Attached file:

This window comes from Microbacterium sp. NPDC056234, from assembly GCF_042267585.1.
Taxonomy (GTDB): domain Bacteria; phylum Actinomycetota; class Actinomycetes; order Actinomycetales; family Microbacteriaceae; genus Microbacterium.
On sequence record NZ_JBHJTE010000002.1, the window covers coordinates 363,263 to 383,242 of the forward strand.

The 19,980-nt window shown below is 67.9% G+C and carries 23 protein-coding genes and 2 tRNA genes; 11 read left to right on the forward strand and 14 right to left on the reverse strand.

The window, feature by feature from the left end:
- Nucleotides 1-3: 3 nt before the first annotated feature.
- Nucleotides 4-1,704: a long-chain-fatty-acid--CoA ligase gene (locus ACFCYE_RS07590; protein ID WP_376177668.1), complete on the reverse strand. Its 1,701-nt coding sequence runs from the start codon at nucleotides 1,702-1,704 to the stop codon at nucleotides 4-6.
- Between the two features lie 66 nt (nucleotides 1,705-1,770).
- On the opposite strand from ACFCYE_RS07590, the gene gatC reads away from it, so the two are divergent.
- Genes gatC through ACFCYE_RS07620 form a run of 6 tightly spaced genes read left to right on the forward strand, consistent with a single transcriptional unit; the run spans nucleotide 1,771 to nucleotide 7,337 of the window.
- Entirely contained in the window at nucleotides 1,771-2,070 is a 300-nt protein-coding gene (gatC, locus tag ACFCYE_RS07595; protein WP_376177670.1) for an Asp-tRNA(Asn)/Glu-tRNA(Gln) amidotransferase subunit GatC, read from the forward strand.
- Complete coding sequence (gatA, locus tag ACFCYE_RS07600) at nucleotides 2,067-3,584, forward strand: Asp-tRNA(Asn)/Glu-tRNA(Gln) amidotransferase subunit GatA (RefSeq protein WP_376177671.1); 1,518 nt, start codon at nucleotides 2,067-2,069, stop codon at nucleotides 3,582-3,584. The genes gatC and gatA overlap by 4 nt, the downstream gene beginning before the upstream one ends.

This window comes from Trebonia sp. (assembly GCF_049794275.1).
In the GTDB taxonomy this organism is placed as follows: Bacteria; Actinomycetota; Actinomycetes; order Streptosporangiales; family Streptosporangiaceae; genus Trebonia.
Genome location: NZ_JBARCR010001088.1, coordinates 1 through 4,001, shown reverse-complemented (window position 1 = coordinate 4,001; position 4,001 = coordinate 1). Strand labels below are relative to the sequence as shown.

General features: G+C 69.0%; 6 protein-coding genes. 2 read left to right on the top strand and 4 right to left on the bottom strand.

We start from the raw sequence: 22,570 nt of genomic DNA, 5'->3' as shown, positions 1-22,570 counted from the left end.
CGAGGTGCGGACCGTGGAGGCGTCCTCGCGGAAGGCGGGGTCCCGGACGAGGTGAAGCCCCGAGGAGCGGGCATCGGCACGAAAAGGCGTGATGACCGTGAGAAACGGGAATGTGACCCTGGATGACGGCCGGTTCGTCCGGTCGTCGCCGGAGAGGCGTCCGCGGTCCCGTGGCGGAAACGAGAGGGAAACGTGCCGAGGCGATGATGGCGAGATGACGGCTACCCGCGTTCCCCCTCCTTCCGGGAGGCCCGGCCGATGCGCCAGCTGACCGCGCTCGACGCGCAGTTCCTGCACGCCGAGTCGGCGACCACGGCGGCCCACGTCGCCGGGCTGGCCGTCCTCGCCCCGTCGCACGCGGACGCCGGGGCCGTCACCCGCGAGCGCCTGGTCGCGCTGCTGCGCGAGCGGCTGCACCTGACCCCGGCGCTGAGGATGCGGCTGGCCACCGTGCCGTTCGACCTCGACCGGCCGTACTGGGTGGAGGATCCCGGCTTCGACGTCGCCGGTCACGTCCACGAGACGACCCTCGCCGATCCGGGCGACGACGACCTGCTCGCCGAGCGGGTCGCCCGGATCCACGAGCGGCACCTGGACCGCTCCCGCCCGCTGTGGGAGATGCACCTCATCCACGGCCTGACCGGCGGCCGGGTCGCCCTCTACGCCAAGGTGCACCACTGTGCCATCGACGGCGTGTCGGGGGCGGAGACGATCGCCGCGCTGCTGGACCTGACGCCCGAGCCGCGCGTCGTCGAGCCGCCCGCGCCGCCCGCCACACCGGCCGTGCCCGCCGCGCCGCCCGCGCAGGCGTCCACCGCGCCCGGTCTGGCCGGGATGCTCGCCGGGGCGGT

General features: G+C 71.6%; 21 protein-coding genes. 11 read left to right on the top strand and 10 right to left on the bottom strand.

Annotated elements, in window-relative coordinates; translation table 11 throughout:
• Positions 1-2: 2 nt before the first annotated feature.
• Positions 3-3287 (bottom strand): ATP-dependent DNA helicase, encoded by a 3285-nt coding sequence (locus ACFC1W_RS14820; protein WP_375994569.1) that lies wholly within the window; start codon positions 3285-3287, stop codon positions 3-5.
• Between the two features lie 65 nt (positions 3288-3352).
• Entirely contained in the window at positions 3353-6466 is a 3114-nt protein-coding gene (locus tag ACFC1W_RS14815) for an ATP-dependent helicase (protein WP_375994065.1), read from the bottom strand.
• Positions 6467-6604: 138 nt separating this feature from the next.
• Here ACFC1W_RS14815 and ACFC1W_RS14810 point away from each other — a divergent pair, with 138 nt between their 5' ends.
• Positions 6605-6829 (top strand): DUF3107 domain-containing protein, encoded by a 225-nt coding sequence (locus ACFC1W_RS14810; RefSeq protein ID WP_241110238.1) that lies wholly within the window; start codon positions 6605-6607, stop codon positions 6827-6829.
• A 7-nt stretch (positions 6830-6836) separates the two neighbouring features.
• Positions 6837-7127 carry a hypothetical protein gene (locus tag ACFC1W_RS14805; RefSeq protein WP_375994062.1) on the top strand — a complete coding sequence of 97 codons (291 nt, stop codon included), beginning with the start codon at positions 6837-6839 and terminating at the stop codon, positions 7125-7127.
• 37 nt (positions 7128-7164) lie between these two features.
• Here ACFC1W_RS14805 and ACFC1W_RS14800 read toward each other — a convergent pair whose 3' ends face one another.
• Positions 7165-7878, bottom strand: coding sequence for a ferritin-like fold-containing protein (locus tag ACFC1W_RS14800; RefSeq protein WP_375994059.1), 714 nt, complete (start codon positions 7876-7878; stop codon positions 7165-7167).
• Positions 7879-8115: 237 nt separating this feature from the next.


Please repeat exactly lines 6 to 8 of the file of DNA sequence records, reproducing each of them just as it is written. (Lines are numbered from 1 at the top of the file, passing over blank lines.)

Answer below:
- Nucleotides 1-3: 3 nt before the first annotated feature.
- Nucleotides 4-1,704: a long-chain-fatty-acid--CoA ligase gene (locus ACFCYE_RS07590; protein ID WP_376177668.1), complete on the reverse strand. Its 1,701-nt coding sequence runs from the start codon at nucleotides 1,702-1,704 to the stop codon at nucleotides 4-6.
- Between the two features lie 66 nt (nucleotides 1,705-1,770).